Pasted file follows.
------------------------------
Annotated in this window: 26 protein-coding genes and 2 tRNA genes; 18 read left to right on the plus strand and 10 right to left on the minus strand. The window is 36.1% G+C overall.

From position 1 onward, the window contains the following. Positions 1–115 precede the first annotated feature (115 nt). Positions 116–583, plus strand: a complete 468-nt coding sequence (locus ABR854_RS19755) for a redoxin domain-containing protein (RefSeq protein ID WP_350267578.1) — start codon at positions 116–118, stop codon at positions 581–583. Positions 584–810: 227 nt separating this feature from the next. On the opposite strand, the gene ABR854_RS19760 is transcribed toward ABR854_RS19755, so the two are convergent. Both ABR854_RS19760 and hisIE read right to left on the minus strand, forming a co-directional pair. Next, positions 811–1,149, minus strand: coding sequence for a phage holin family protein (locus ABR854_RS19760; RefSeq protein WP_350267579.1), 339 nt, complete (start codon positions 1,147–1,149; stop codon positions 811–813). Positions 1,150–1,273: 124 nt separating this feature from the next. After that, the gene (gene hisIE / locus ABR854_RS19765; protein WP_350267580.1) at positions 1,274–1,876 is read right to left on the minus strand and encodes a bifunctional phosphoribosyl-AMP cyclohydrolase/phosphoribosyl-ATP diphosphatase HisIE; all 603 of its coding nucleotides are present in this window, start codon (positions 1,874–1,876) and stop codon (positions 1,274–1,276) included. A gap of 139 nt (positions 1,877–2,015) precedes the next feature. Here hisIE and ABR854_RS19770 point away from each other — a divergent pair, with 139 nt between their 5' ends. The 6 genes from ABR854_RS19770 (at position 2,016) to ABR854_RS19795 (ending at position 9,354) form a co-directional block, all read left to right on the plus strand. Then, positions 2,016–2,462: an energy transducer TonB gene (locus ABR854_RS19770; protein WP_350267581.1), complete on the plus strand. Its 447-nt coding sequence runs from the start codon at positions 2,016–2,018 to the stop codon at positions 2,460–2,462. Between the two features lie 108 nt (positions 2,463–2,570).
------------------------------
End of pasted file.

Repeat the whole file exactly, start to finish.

Annotated in this window: 26 protein-coding genes and 2 tRNA genes; 18 read left to right on the plus strand and 10 right to left on the minus strand. The window is 36.1% G+C overall.

From position 1 onward, the window contains the following. Positions 1–115 precede the first annotated feature (115 nt). Positions 116–583, plus strand: a complete 468-nt coding sequence (locus ABR854_RS19755) for a redoxin domain-containing protein (RefSeq protein ID WP_350267578.1) — start codon at positions 116–118, stop codon at positions 581–583. Positions 584–810: 227 nt separating this feature from the next. On the opposite strand, the gene ABR854_RS19760 is transcribed toward ABR854_RS19755, so the two are convergent. Both ABR854_RS19760 and hisIE read right to left on the minus strand, forming a co-directional pair. Next, positions 811–1,149, minus strand: coding sequence for a phage holin family protein (locus ABR854_RS19760; RefSeq protein WP_350267579.1), 339 nt, complete (start codon positions 1,147–1,149; stop codon positions 811–813). Positions 1,150–1,273: 124 nt separating this feature from the next. After that, the gene (gene hisIE / locus ABR854_RS19765; protein WP_350267580.1) at positions 1,274–1,876 is read right to left on the minus strand and encodes a bifunctional phosphoribosyl-AMP cyclohydrolase/phosphoribosyl-ATP diphosphatase HisIE; all 603 of its coding nucleotides are present in this window, start codon (positions 1,874–1,876) and stop codon (positions 1,274–1,276) included. A gap of 139 nt (positions 1,877–2,015) precedes the next feature. Here hisIE and ABR854_RS19770 point away from each other — a divergent pair, with 139 nt between their 5' ends. The 6 genes from ABR854_RS19770 (at position 2,016) to ABR854_RS19795 (ending at position 9,354) form a co-directional block, all read left to right on the plus strand. Then, positions 2,016–2,462: an energy transducer TonB gene (locus ABR854_RS19770; protein WP_350267581.1), complete on the plus strand. Its 447-nt coding sequence runs from the start codon at positions 2,016–2,018 to the stop codon at positions 2,460–2,462. Between the two features lie 108 nt (positions 2,463–2,570).